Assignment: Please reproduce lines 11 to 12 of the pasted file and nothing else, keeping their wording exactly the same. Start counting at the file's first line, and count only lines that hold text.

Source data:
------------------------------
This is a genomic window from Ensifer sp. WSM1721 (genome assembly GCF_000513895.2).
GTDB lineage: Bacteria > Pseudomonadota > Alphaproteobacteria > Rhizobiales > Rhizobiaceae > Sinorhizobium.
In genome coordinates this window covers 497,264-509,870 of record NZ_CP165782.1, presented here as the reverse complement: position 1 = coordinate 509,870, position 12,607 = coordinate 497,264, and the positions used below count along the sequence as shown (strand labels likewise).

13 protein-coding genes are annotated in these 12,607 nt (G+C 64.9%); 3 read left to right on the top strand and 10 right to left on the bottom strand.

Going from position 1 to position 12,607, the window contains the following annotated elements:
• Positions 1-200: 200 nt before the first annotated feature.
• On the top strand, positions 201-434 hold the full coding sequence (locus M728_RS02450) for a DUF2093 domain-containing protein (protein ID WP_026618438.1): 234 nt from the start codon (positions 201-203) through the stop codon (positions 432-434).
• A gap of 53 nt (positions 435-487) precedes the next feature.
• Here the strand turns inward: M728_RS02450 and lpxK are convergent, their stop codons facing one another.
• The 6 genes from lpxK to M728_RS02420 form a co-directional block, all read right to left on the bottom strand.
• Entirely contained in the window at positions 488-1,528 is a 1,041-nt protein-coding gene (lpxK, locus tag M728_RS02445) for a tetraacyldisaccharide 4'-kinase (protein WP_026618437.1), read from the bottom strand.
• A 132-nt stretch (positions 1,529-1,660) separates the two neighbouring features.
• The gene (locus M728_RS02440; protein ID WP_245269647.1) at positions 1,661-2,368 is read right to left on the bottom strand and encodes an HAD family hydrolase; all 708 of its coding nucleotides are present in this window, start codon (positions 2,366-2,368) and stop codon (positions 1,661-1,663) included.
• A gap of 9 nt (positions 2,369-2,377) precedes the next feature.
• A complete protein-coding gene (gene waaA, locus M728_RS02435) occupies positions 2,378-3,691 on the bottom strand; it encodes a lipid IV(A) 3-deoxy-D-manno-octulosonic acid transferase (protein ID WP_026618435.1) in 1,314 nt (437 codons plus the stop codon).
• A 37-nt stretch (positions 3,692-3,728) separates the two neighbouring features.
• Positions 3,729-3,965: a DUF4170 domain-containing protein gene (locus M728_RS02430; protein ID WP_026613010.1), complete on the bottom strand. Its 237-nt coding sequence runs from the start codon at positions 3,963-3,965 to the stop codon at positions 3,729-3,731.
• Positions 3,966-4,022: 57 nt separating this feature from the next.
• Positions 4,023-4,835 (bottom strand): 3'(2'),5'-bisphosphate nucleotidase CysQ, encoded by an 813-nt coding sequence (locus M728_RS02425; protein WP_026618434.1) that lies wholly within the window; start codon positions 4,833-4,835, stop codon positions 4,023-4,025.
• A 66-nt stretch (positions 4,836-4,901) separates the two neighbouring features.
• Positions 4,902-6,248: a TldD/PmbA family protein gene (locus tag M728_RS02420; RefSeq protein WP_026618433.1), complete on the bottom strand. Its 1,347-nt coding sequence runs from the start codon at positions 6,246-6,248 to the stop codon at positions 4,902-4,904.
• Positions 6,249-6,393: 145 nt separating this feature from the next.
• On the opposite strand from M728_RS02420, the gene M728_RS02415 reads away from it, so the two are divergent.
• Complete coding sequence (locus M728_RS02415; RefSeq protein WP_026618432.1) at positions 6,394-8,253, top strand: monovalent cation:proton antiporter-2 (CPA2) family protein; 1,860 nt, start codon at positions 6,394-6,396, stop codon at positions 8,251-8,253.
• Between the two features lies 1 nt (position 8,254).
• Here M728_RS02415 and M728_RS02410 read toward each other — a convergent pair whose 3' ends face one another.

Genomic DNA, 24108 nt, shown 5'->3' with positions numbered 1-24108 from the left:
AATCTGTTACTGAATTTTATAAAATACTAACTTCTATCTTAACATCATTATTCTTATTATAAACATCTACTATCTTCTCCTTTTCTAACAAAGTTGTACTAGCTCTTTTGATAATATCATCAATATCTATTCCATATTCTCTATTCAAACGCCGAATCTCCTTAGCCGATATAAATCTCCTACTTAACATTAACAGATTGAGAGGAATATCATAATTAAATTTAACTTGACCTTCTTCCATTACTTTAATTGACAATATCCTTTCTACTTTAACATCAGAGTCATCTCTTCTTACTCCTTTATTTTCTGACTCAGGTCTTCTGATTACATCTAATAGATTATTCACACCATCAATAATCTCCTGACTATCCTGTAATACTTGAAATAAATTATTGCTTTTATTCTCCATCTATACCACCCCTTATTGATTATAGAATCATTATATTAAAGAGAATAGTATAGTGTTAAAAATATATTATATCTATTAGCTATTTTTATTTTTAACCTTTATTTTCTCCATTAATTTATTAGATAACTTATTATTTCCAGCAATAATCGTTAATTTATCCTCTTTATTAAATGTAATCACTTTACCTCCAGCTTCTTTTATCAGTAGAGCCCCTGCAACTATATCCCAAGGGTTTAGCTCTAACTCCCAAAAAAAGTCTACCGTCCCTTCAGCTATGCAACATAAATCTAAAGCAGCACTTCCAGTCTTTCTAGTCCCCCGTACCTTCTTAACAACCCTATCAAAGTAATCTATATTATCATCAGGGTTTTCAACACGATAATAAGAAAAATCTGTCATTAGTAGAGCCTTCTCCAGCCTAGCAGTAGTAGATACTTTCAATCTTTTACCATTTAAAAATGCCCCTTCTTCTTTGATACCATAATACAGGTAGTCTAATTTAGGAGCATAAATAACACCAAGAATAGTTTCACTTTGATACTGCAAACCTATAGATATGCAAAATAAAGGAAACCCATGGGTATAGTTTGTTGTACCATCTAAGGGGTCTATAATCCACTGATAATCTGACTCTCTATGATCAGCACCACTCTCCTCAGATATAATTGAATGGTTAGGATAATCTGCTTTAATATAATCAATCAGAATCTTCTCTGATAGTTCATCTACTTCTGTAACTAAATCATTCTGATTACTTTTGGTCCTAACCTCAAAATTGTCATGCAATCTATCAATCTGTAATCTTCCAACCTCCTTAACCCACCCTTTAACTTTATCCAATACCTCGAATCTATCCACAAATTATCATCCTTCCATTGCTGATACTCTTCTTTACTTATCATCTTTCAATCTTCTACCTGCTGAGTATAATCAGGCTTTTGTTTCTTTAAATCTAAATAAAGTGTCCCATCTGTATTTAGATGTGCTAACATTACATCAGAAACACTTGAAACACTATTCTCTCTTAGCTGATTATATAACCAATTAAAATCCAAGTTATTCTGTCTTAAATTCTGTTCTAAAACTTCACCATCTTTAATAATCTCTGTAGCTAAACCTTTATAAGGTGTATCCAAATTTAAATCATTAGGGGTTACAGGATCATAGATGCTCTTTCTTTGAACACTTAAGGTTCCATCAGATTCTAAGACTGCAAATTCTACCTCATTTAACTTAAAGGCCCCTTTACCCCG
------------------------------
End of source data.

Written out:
• Entirely contained in the window at positions 488-1,528 is a 1,041-nt protein-coding gene (lpxK, locus tag M728_RS02445) for a tetraacyldisaccharide 4'-kinase (protein WP_026618437.1), read from the bottom strand.
• A 132-nt stretch (positions 1,529-1,660) separates the two neighbouring features.